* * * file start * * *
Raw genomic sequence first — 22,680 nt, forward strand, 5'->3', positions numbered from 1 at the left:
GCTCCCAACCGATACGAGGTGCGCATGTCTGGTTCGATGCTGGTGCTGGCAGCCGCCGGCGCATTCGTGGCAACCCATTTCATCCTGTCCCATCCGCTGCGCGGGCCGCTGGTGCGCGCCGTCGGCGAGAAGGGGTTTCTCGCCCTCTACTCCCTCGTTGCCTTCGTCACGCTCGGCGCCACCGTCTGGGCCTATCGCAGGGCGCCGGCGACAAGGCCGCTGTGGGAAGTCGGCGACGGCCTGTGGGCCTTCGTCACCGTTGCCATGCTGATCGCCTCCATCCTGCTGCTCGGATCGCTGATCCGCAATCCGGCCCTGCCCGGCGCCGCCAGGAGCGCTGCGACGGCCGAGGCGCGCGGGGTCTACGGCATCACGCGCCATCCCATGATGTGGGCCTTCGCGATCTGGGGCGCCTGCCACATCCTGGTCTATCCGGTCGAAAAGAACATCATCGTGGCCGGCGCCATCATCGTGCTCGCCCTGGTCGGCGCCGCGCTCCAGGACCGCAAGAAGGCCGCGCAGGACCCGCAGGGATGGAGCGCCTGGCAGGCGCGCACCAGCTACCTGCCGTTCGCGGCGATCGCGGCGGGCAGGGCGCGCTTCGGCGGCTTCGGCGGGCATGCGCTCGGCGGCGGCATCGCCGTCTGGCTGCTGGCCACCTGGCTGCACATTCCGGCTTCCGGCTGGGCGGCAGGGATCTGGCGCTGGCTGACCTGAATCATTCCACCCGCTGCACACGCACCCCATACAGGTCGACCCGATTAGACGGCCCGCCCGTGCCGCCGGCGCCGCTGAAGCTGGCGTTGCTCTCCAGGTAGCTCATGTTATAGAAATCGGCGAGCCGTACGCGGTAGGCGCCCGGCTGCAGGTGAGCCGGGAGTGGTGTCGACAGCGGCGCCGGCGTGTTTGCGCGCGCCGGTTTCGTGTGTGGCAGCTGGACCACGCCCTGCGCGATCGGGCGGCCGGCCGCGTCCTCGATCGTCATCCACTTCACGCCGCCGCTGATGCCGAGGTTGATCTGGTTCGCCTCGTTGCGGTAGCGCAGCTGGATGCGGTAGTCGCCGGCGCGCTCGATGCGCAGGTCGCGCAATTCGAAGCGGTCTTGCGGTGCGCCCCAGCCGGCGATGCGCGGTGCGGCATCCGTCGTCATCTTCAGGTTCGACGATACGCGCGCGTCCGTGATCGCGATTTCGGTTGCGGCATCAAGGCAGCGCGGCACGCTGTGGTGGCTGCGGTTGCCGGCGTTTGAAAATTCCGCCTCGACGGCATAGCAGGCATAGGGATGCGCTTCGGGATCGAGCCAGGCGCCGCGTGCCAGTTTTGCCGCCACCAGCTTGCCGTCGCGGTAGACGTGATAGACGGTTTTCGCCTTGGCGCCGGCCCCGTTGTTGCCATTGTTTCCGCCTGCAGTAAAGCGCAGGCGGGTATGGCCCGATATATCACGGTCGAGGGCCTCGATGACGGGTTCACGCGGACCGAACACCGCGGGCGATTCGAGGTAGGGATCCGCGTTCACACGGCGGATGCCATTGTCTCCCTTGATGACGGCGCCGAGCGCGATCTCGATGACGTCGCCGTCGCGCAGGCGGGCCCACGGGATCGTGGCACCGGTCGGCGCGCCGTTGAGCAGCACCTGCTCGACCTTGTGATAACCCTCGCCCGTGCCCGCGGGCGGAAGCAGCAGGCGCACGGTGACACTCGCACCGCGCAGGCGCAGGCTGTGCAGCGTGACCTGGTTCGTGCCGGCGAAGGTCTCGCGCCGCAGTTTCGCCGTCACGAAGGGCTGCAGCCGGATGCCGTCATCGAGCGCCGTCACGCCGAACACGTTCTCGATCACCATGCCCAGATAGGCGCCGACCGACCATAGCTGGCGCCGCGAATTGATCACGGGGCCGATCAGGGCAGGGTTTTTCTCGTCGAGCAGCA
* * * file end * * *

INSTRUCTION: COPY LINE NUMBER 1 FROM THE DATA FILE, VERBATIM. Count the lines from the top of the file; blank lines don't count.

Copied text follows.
Raw genomic sequence first — 22,680 nt, forward strand, 5'->3', positions numbered from 1 at the left: